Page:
- There was a painting depicting magnolia branches with wilted blossoms in the exhibition at Zeno X in 2013. Does creating such a painting make you think about your (deceased) mother?

Borremans: No. I have an old magnolia tree. Sometimes I break off some branches and place them in a vase. It was the oldest work in the exhibition, dating from 2012. It was a difficult year. I had lots of ideas, often tried to paint, but I couldn’t focus on the painting itself. I was sad and miserable and the branch with its wilting blossoms suddenly appeared to be in tune with me. Since then, I paint in a different place. My former studio was possessed by evil spirits. They’ve been driven off in the meantime, but since then I alternate between painting in my large studio and in a school chapel. I am able to fully concentrate there. It has a figure of Mary that looks down on me, full of compassion. It has an effect on me. It’s related to my Catholic upbringing.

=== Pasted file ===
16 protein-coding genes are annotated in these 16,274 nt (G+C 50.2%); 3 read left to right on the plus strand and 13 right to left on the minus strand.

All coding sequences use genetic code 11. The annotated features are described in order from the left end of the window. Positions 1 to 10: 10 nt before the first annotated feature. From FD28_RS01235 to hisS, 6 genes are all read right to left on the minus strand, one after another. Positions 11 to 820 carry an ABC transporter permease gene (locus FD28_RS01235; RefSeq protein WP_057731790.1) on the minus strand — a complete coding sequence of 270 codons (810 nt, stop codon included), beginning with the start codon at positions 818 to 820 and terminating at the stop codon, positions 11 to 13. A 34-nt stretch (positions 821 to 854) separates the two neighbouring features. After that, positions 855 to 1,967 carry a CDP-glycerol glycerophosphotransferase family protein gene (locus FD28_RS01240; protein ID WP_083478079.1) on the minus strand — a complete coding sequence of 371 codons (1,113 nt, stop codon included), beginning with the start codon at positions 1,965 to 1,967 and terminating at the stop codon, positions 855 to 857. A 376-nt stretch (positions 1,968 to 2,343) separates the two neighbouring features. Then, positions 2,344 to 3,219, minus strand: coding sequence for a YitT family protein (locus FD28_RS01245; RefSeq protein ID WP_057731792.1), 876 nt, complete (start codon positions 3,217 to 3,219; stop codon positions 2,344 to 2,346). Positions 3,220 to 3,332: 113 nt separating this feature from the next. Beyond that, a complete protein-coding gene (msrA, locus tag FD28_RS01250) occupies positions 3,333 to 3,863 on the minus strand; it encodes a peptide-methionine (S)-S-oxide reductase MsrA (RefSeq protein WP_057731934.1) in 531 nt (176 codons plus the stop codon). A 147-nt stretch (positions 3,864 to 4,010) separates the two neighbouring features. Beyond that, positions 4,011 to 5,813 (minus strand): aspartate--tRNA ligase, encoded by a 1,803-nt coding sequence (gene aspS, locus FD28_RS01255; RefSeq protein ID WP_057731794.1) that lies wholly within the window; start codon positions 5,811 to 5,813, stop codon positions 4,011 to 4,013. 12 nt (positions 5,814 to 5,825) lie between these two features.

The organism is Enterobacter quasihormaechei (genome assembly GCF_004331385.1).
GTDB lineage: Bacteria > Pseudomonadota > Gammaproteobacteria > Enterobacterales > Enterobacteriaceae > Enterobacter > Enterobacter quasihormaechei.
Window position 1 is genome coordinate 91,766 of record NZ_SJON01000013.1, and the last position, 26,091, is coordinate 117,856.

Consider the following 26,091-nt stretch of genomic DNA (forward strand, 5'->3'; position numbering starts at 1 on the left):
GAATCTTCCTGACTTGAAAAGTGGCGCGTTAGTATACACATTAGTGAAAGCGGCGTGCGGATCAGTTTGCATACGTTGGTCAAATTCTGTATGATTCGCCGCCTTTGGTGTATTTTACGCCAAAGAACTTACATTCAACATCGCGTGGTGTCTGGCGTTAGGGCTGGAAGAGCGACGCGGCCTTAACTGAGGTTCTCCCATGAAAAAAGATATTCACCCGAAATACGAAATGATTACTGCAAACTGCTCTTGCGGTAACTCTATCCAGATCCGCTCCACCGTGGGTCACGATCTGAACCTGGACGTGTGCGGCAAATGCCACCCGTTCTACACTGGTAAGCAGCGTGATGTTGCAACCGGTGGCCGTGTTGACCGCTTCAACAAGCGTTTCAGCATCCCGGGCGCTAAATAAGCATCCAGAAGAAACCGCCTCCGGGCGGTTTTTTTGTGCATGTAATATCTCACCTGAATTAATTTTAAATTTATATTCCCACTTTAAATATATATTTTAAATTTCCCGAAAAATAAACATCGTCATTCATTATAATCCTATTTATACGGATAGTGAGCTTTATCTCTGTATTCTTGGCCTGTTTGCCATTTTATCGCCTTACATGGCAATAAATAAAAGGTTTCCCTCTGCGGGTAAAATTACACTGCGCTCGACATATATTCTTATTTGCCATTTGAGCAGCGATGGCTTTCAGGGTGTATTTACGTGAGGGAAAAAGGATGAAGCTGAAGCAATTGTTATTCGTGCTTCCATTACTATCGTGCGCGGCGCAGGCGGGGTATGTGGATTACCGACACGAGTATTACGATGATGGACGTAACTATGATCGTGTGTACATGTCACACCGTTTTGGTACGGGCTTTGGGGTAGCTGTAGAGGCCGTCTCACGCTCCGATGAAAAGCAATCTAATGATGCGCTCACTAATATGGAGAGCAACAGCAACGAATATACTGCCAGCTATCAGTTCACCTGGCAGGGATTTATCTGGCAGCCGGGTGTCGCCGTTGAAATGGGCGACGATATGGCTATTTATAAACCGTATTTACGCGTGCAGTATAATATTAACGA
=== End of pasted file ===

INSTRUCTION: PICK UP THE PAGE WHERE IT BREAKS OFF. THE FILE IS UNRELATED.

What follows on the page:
- Looking at the drawing The Spirit of Modelmaking (2001), I had the impression that you had once built a model with an adult.

Borremans: That’s not true. I have always been fascinated by miniature airplanes and ships and of course I have built some, but no more than other boys. I have always been captivated by scale models. In the Louvre, for example, there are scale models of how Paris used to look. They are displayed behind glass; you can’t touch them. A beautiful scale model exudes a mystical quality. I use scale models as a tool, as a prop for my drawings. I never draw or paint nature, only culture. Except the magnolia branches and the dead chicken of course, but that was not a conscious decision. It occurred during a kind of unguarded moment, let’s say. I usually work from photographs.

- What camera do you use?